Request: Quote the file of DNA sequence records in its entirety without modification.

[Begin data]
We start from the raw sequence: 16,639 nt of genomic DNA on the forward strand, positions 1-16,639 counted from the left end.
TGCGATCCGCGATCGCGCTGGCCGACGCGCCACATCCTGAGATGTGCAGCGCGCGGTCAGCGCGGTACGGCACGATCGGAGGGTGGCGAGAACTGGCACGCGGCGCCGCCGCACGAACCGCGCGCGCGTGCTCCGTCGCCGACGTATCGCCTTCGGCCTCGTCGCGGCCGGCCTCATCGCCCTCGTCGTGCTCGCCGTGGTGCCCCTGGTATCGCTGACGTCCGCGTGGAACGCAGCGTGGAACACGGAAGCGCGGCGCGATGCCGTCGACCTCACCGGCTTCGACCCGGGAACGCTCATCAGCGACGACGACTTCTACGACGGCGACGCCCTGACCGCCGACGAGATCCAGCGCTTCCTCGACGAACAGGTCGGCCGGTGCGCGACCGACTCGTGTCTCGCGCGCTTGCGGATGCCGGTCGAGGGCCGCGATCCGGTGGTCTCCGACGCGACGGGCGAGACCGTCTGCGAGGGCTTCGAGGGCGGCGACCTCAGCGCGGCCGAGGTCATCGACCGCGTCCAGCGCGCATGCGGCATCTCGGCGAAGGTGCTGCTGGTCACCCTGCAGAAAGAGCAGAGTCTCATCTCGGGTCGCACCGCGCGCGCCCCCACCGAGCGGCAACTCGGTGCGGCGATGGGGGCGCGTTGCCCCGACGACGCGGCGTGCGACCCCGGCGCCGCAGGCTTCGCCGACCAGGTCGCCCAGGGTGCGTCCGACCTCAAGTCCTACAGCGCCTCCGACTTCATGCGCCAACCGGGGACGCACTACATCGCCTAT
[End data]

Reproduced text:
We start from the raw sequence: 16,639 nt of genomic DNA on the forward strand, positions 1-16,639 counted from the left end.
TGCGATCCGCGATCGCGCTGGCCGACGCGCCACATCCTGAGATGTGCAGCGCGCGGTCAGCGCGGTACGGCACGATCGGAGGGTGGCGAGAACTGGCACGCGGCGCCGCCGCACGAACCGCGCGCGCGTGCTCCGTCGCCGACGTATCGCCTTCGGCCTCGTCGCGGCCGGCCTCATCGCCCTCGTCGTGCTCGCCGTGGTGCCCCTGGTATCGCTGACGTCCGCGTGGAACGCAGCGTGGAACACGGAAGCGCGGCGCGATGCCGTCGACCTCACCGGCTTCGACCCGGGAACGCTCATCAGCGACGACGACTTCTACGACGGCGACGCCCTGACCGCCGACGAGATCCAGCGCTTCCTCGACGAACAGGTCGGCCGGTGCGCGACCGACTCGTGTCTCGCGCGCTTGCGGATGCCGGTCGAGGGCCGCGATCCGGTGGTCTCCGACGCGACGGGCGAGACCGTCTGCGAGGGCTTCGAGGGCGGCGACCTCAGCGCGGCCGAGGTCATCGACCGCGTCCAGCGCGCATGCGGCATCTCGGCGAAGGTGCTGCTGGTCACCCTGCAGAAAGAGCAGAGTCTCATCTCGGGTCGCACCGCGCGCGCCCCCACCGAGCGGCAACTCGGTGCGGCGATGGGGGCGCGTTGCCCCGACGACGCGGCGTGCGACCCCGGCGCCGCAGGCTTCGCCGACCAGGTCGCCCAGGGTGCGTCCGACCTCAAGTCCTACAGCGCCTCCGACTTCATGCGCCAACCGGGGACGCACTACATCGCCTAT